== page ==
SCRS Responds to Article on Insurer Involvement in Setting Rates

Prosser, Washington, January 2, 2012 – In a letter released December 20th, 2011, the Society of Collision Repair Specialists (SCRS) provided commentary on an article written by USA Today contributing editor, Adam Belz, and entitled, Auto body shops say they, not insurers, should set costs.

The letter from SCRS counters points raised in the initial article, and provides information supporting the assertion that the property & casualty insurance industry’s direct influence over collision repair market pricing, has impacted both the consumer and the small businesses that make up the collision repair industry. Several key components of the letter identify that:

  • Property and casualty insurance carriers have become increasingly involved in activities that extend beyond the business of insurance, while interjecting themselves into collision repair business activities
  • The responsibility to compensate for fair and reasonable costs of the loss is significantly different than defining what is fair and reasonable
  • Average gross collision appraisal values have remained stagnant comparing the first and third quarters of 2009, 2010 and 2011, and older data indicates that the average appraisal value has remained flat for at least the last 7 to 8 years; meanwhile, consumer auto insurance premium costs continue to rise and the Insurance Information Institute recently reported that private auto insurance is the most profitable line of insurance coverage in the United States.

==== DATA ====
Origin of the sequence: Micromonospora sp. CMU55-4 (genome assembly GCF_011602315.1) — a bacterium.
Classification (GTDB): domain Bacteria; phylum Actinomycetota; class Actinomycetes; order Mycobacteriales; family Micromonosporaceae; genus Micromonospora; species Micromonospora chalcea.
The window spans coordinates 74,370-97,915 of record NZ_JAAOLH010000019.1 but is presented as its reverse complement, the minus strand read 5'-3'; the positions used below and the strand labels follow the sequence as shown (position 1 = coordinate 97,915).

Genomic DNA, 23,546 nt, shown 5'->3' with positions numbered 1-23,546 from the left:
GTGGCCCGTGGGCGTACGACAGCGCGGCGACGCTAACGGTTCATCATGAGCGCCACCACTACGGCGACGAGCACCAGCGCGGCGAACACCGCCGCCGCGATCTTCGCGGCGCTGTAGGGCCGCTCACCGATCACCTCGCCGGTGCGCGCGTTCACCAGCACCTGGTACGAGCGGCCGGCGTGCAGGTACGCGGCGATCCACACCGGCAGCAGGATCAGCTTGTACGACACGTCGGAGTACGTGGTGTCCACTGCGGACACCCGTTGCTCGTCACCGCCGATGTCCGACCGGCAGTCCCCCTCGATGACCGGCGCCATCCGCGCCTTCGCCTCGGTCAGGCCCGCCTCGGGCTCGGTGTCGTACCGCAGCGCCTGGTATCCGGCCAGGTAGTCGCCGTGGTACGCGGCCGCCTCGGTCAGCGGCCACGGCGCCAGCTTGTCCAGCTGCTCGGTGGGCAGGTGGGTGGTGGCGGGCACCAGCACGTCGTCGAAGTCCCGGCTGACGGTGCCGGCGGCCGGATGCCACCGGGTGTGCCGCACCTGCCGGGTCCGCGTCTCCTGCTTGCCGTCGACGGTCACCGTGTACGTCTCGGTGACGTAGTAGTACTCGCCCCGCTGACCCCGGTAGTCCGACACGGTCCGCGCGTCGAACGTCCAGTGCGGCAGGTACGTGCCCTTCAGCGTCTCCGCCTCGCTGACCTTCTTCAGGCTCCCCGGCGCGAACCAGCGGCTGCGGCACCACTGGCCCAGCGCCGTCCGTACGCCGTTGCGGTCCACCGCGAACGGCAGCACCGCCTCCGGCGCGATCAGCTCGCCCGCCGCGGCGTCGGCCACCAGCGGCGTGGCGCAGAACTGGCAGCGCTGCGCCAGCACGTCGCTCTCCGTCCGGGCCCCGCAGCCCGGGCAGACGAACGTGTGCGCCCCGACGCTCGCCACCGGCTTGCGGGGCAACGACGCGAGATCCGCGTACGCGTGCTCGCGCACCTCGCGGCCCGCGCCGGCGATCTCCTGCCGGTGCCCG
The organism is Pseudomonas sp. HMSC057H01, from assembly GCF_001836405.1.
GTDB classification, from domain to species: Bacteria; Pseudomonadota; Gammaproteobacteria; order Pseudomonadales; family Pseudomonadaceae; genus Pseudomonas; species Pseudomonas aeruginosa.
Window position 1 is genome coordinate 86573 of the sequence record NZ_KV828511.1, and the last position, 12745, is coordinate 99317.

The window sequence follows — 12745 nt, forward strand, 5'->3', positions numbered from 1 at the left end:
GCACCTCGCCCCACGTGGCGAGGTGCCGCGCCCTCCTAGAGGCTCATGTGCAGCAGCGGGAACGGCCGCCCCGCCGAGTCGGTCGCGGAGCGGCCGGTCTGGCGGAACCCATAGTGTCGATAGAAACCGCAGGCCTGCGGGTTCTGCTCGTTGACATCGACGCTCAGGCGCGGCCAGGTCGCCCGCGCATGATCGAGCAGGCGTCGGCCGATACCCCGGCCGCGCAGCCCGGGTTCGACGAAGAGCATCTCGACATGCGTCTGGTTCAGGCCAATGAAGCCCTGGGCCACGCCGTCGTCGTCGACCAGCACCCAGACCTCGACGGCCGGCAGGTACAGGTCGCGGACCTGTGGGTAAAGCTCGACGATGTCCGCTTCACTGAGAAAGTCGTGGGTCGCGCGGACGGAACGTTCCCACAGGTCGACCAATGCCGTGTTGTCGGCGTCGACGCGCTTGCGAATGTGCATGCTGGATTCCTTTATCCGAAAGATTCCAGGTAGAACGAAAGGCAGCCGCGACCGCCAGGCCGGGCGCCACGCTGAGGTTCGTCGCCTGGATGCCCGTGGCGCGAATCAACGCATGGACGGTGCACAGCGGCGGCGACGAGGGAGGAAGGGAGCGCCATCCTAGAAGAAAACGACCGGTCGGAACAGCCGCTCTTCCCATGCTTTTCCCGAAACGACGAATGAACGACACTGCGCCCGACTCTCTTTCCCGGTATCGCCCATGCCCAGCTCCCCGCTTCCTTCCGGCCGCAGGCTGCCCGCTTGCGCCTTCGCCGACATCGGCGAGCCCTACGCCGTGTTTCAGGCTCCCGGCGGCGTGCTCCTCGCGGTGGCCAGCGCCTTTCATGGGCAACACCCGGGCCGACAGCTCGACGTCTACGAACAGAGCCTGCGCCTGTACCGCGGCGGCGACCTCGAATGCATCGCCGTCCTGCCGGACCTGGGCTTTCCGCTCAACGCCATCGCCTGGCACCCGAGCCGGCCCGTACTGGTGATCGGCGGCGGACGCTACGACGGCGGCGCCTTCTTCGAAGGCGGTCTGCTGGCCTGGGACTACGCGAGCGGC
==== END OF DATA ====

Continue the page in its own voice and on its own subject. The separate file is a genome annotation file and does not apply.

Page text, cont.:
• The insurance industry’s approach to establishing a singular prevailing labor rate charge for all businesses within a market fails to recognize the existence of reasonable variance between competitive businesses
  • When the repair shop has entered into both the DRP contract with the carrier, and an authorization to repair contract with the vehicle owner, it is not necessarily as simple as insurers “promoting poor quality work,” but it becomes a question of who has more influence over the repair facility’s decision making in the repair process, and whose interest drives those decisions.

In summary, the association states that, “the question is not IF insurance carriers directly impact collision repair market pricing, but rather IF their approach and purpose is appropriate. Are we really talking about saving consumer’s money, or are we talking about increasing insurance company profits at the expense of their policyholders and the small businesses who serve them?”

To read the full letter,  click here.

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